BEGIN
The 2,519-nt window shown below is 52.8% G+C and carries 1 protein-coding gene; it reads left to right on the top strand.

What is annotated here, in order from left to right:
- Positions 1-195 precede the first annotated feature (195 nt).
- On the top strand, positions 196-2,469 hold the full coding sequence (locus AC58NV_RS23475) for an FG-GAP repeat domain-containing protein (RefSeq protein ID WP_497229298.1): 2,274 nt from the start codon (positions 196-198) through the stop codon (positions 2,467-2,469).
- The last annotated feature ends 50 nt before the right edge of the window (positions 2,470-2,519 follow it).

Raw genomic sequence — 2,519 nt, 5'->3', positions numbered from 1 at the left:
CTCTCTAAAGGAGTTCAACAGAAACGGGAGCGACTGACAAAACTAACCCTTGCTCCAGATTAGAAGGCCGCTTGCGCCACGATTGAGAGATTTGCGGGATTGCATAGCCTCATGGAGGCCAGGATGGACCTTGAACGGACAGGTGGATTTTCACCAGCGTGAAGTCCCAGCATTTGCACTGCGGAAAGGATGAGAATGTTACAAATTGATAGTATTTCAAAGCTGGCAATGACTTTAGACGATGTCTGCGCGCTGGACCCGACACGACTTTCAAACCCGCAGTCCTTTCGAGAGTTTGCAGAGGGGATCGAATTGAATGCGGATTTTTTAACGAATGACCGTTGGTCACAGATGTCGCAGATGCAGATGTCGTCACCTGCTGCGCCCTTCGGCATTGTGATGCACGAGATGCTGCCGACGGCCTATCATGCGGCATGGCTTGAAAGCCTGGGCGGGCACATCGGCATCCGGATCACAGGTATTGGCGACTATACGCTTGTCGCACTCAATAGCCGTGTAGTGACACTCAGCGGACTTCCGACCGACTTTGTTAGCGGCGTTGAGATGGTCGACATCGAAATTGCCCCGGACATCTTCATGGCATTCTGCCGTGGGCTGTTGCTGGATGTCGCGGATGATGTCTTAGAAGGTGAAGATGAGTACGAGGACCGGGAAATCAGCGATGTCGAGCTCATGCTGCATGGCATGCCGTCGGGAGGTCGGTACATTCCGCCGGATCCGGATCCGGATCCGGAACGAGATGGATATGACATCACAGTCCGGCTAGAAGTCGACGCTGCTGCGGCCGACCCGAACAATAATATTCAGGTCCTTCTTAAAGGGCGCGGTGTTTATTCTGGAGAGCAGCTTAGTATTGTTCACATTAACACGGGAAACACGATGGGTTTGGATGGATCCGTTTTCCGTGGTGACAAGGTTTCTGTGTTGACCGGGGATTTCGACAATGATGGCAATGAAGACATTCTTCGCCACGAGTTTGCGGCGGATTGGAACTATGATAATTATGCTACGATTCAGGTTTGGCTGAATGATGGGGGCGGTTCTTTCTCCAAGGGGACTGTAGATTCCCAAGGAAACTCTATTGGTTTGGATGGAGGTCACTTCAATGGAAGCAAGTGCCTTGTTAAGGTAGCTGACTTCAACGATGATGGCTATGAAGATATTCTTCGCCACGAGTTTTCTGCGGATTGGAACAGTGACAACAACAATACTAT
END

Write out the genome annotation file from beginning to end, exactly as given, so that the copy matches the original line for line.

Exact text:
The 2,519-nt window shown below is 52.8% G+C and carries 1 protein-coding gene; it reads left to right on the top strand.

What is annotated here, in order from left to right:
- Positions 1-195 precede the first annotated feature (195 nt).
- On the top strand, positions 196-2,469 hold the full coding sequence (locus AC58NV_RS23475) for an FG-GAP repeat domain-containing protein (RefSeq protein ID WP_497229298.1): 2,274 nt from the start codon (positions 196-198) through the stop codon (positions 2,467-2,469).
- The last annotated feature ends 50 nt before the right edge of the window (positions 2,470-2,519 follow it).

Raw genomic sequence — 2,519 nt, 5'->3', positions numbered from 1 at the left:
CTCTCTAAAGGAGTTCAACAGAAACGGGAGCGACTGACAAAACTAACCCTTGCTCCAGATTAGAAGGCCGCTTGCGCCACGATTGAGAGATTTGCGGGATTGCATAGCCTCATGGAGGCCAGGATGGACCTTGAACGGACAGGTGGATTTTCACCAGCGTGAAGTCCCAGCATTTGCACTGCGGAAAGGATGAGAATGTTACAAATTGATAGTATTTCAAAGCTGGCAATGACTTTAGACGATGTCTGCGCGCTGGACCCGACACGACTTTCAAACCCGCAGTCCTTTCGAGAGTTTGCAGAGGGGATCGAATTGAATGCGGATTTTTTAACGAATGACCGTTGGTCACAGATGTCGCAGATGCAGATGTCGTCACCTGCTGCGCCCTTCGGCATTGTGATGCACGAGATGCTGCCGACGGCCTATCATGCGGCATGGCTTGAAAGCCTGGGCGGGCACATCGGCATCCGGATCACAGGTATTGGCGACTATACGCTTGTCGCACTCAATAGCCGTGTAGTGACACTCAGCGGACTTCCGACCGACTTTGTTAGCGGCGTTGAGATGGTCGACATCGAAATTGCCCCGGACATCTTCATGGCATTCTGCCGTGGGCTGTTGCTGGATGTCGCGGATGATGTCTTAGAAGGTGAAGATGAGTACGAGGACCGGGAAATCAGCGATGTCGAGCTCATGCTGCATGGCATGCCGTCGGGAGGTCGGTACATTCCGCCGGATCCGGATCCGGATCCGGAACGAGATGGATATGACATCACAGTCCGGCTAGAAGTCGACGCTGCTGCGGCCGACCCGAACAATAATATTCAGGTCCTTCTTAAAGGGCGCGGTGTTTATTCTGGAGAGCAGCTTAGTATTGTTCACATTAACACGGGAAACACGATGGGTTTGGATGGATCCGTTTTCCGTGGTGACAAGGTTTCTGTGTTGACCGGGGATTTCGACAATGATGGCAATGAAGACATTCTTCGCCACGAGTTTGCGGCGGATTGGAACTATGATAATTATGCTACGATTCAGGTTTGGCTGAATGATGGGGGCGGTTCTTTCTCCAAGGGGACTGTAGATTCCCAAGGAAACTCTATTGGTTTGGATGGAGGTCACTTCAATGGAAGCAAGTGCCTTGTTAAGGTAGCTGACTTCAACGATGATGGCTATGAAGATATTCTTCGCCACGAGTTTTCTGCGGATTGGAACAGTGACAACAACAATACTAT